Emerging nations often have the advantage in infrastructure deployments and upgrades because they have no legacy infrastructure to replace: they can just start from scratch. Legacy infrastructure can stifle innovation because of real and perceived barriers. In researching this subject, I questioned how much technology can help emerging countries that may struggle to house and feed their citizens and/or refugees from nearby countries. I would like to spotlight the work of Nethope, which aims to expand tech to lift nations from poverty and provide opportunities for growth through innovation.
How Much Tech?
In 1989 my wife and I toured Egypt and we traveled through a small village with basic concrete houses. We watched as the residents made their way to fields in the morning to harvest the crops. In the evening they returned to homes that had no electricity, modern lighting, or communications. They filtered water from the nearby Nile. This was their daily routine. I compared that with my role at the time as a computer administrator and realized the absurdity of my work in contrast to this simple everyday life. They had no use for the work that I did, which would not help move that cart to and from the field and would probably not increase their harvest or enhance their lives. My skills and knowledge were useless to them.
Should we concentrate on bringing technology to impoverished nations and villages? How would technology benefit people whose lives revolve around providing basic needs? Can it help in providing clean water, basic health care, communications and education? Which problems are we trying to solve through innovation? These are questions I no longer assume I know how to answer.
Nethope is a non-profit organization dedicated to matching tech firms and individuals with non-governmental organizations to apply innovation to solve problems in emerging nations. Much of their focus is on wireless connectivity and building alternative energy sources to power the infrastructure. They have provided portable cellular hot spots for Syrian refugees to connect them with family members back home and with aid organizations. It also might enable young people to continue their studies, although sporadically, through online education programs.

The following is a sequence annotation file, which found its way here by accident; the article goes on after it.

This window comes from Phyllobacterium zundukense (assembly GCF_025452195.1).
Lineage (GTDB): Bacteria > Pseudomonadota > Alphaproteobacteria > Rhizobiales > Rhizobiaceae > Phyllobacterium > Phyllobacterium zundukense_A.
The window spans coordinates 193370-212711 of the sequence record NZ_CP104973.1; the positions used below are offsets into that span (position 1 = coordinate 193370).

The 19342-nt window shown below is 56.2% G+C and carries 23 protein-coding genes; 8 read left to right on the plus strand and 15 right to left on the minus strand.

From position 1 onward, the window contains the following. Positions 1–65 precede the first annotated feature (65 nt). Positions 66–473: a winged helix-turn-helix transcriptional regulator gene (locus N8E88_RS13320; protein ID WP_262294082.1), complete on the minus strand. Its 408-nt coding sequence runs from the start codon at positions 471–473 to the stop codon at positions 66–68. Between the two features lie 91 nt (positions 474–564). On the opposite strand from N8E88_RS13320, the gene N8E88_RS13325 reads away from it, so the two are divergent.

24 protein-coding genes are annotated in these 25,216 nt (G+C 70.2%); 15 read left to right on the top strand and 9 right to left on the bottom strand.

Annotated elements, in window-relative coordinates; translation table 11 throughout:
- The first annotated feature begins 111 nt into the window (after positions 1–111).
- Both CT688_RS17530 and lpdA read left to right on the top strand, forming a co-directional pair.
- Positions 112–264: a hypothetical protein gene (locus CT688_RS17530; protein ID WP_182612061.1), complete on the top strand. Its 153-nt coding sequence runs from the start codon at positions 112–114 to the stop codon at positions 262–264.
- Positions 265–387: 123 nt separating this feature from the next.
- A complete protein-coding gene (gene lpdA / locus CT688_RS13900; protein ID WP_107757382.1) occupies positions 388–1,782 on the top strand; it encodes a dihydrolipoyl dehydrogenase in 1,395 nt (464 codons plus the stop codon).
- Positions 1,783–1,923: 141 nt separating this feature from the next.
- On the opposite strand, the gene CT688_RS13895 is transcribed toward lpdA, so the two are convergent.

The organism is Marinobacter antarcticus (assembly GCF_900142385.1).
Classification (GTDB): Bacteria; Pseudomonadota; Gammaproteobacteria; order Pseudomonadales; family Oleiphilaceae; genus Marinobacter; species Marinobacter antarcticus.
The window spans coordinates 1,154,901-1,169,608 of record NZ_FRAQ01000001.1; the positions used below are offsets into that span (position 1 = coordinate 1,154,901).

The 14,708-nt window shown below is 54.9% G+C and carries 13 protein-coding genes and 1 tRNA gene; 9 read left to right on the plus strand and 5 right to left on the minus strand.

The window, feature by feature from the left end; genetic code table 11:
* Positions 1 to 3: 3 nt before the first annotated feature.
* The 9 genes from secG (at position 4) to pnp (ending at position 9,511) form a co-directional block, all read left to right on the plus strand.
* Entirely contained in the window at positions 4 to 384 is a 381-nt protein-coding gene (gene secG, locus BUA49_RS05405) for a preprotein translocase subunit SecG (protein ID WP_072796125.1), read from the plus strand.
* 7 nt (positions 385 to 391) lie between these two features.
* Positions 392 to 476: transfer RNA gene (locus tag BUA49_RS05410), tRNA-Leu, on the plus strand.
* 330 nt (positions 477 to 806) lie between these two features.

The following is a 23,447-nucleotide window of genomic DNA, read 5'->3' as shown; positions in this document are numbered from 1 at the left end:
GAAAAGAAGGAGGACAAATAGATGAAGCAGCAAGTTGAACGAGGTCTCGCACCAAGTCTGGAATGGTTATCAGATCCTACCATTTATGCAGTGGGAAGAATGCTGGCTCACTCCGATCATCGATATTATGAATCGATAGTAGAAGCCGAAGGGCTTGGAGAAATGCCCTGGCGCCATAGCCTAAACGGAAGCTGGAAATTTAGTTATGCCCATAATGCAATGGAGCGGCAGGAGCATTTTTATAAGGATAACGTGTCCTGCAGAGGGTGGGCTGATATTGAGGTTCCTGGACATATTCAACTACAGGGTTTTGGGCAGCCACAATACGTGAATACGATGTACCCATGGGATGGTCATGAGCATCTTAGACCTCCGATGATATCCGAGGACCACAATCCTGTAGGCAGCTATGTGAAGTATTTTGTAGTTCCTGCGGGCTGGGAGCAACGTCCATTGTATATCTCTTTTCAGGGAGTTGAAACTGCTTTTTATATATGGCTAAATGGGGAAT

A similar project established internet connectivity in a refugee camp in Kenya. Refugees flooded there to escape famine, drought, and conflict. This camp has become the fourth largest population center in Kenya and is a temporary home for thousands. As in the Syrian refugee crisis, it is hoped that the youth in particular will be able to continue their education through remote courses. In another area of Kenya, wi-fi hotspots were established with unused television whitespace. This might give villagers an opportunity to improve their lives through education and expanded business opportunities.
One of the services provided by Nethope is technology coordination between many non-governmental aid organizations. Each organization tries to aid in various ways and sometimes they end up stepping over each other, particularly in areas such as technology infrastructure. Nethope and their partners provide expertise and coordination, whether it be a temporary crisis or an ongoing project. This approach allows the other aid organizations to focus on their strengths providing for basic necessities.
Has technology become a basic necessity or is it still a luxury? In an emergency, where does it fall on the list of priorities? I live near an earthquake fault and try to be prepared for a potential disaster. On the one hand, I can’t eat my smartphone, but on the other hand it would come in handy should my house suddenly become an island. I applaud the efforts of Nethope and other organizations that share their expertise with those in need. It is good to provide basic necessities and basic communications. I wish them well on their quest.
Kelly Brown is an IT professional and assistant professor of practice for the UO Applied Information Management Master’s Degree Program. He writes about IT and business topics that keep him up at night.